Non-Jews, Klezmer, and Anti-Semitism in Germany
Klezmer in Germany is a strange place. It's very popular music, played primarily by non-Jews in a country that killed virtually all of its Jews in the middle of the last century. The fact that the music is played by non-Jews is understandable: German Jews weren't big on klezmer prior to the Holocaust (although from Mahler to Weill to the Comedian Harmonists, Jews were certainly part of German music in all of its forms). Current German Jews, many of them emigrants from the former Soviet Union, aren't much more crazy about it. Ruth Gruber, among others, has written extensively about the phenomenon in her wonderful book, "Virtually Jewish: Reinventing Jewish Culture in Europe". Heiko Lehmann (currently in Sukke, among other collaborations) gave a lovely background lecture years ago, Klezmer in Germany/Germans and Klezmer: Reparation or Contribution at WOMEX, in Berlin, in 2000.
Things get even stickier between the preservationists, who insist that true klezmer is what they have resurrected from, say, old American klezmer '78s (think of how many weirdnesses that criterion raises) and those for whom klezmer, like blues or jazz or classical music is one influence in something new that they are creating. Sometimes the results, preservationalist or new, do sound more like cooptation and exploitation than interesting music. Sometimes, both the old and new are simply wonderful on their own terms.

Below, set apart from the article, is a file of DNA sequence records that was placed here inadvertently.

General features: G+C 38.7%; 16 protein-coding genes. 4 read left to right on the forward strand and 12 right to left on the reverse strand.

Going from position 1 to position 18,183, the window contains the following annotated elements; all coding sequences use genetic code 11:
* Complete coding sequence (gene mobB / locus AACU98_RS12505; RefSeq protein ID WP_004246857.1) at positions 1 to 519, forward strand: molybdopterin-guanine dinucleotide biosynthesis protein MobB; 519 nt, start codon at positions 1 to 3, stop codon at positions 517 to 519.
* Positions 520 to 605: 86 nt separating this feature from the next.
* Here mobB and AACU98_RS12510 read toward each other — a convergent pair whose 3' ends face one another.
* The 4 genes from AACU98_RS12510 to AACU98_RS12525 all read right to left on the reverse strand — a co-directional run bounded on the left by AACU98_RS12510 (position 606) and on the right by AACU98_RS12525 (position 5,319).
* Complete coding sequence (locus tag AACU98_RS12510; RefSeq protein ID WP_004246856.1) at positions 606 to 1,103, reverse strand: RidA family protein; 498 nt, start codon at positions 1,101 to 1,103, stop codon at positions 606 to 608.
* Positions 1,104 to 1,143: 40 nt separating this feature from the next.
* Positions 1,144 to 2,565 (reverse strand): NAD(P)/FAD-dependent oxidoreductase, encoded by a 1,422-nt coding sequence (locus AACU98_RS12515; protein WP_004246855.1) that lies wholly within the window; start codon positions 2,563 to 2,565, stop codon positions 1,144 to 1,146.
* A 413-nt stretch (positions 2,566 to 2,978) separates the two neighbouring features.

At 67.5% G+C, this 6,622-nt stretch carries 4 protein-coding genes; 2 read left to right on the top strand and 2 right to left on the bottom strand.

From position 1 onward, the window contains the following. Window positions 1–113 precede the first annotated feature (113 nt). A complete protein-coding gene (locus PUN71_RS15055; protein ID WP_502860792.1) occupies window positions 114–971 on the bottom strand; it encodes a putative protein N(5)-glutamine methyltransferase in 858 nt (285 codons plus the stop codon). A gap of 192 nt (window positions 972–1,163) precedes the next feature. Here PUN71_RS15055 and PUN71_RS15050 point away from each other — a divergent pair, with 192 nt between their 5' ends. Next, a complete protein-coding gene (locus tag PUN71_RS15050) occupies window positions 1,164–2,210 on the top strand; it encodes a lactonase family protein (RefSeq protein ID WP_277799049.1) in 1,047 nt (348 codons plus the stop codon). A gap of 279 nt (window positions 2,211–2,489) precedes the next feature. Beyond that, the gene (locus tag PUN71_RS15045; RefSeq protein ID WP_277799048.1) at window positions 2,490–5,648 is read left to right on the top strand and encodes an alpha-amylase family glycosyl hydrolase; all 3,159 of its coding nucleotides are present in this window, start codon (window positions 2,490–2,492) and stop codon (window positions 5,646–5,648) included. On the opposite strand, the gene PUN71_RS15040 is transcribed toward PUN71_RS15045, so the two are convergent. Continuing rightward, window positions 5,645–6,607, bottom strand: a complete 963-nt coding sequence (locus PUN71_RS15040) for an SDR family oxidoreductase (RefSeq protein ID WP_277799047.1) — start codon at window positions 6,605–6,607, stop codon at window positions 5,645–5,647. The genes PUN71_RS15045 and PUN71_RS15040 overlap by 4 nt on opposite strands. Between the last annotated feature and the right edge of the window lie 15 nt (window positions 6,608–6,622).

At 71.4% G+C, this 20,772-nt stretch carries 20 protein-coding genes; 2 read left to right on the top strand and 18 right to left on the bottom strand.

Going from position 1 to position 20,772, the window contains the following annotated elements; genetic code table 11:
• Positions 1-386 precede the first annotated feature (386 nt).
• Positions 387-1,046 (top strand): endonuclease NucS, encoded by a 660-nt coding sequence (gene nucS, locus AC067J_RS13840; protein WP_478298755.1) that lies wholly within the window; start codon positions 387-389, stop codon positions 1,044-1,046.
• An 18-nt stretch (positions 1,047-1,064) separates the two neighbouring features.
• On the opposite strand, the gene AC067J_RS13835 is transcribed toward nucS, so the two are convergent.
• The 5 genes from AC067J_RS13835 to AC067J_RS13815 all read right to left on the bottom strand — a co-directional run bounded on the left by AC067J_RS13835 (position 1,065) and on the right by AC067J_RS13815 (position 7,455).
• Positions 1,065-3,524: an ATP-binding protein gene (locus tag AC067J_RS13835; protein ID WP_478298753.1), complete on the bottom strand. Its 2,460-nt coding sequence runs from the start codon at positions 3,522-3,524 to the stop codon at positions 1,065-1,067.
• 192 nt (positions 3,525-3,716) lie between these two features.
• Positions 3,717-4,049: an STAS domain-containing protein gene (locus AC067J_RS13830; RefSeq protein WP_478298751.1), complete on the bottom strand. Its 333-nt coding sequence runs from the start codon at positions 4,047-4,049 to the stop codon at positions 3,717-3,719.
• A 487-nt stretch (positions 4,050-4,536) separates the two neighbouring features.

So it's messy. Some of this decontextualized German klezmer belongs to a new and interesting context that may be very much in keeping with klezmer traditions, or may be new, wonderful music. (For an old take on an earlier version of this problem, listen to the Bonzo Dog Band song, "Can Blue Men Play the Whites".) I've reviewed many albums here on the KlezmerShack, including, most recently, albums by Sukke and Khuppe that are among my recent klezmer favorites.
Still, there is also a cesspool of people slinging accusations of "antisemitism" taking the place of music criticism (sometimes non-Jews accusing other non-Jews of same—remember, "klezmer in Germany" is not a phenomenon that involves a majority of German Jews to a great degree). Since there has been at least one recent scholarly article that could justly be described as "the cesspool calling the holding pond putrid" (it's not pretty), I asked some of my friends playing klezmer in Germany what they might refer folks to (in addition to Ruth Gruber's book) to get a sense of what is actually happening.
The book is 'Klaus mit der Fiedel, Heike mit dem Bass' (nice play on 'Yidl mitn fidl' in the title) Philo Verlagsgesellschaft Berlin/Wien 2003, by Aaron Eckstaedt. The book is described as "a very careful study of the German klezmer phenomenon, ... it's based on interviews with musicians who perform Yiddish music here, from amateur to professional, Jewish and not Jewish. Eckstaedt can actually talk about the people involved, because they talk to him."
The book is in German. It may well be worth translating. Certainly this is a subject of interest to many of us beyond the German-reading public. In the meantime, when reading articles on the subject it is very, very important to vett the author. In this subject, as in most subjects, just because someone writes a scholarly article doesn't make the article scholarly, or removed from the author's personal, passionate, and not-necessarily-connected-to-the-objective-world investment in the subject.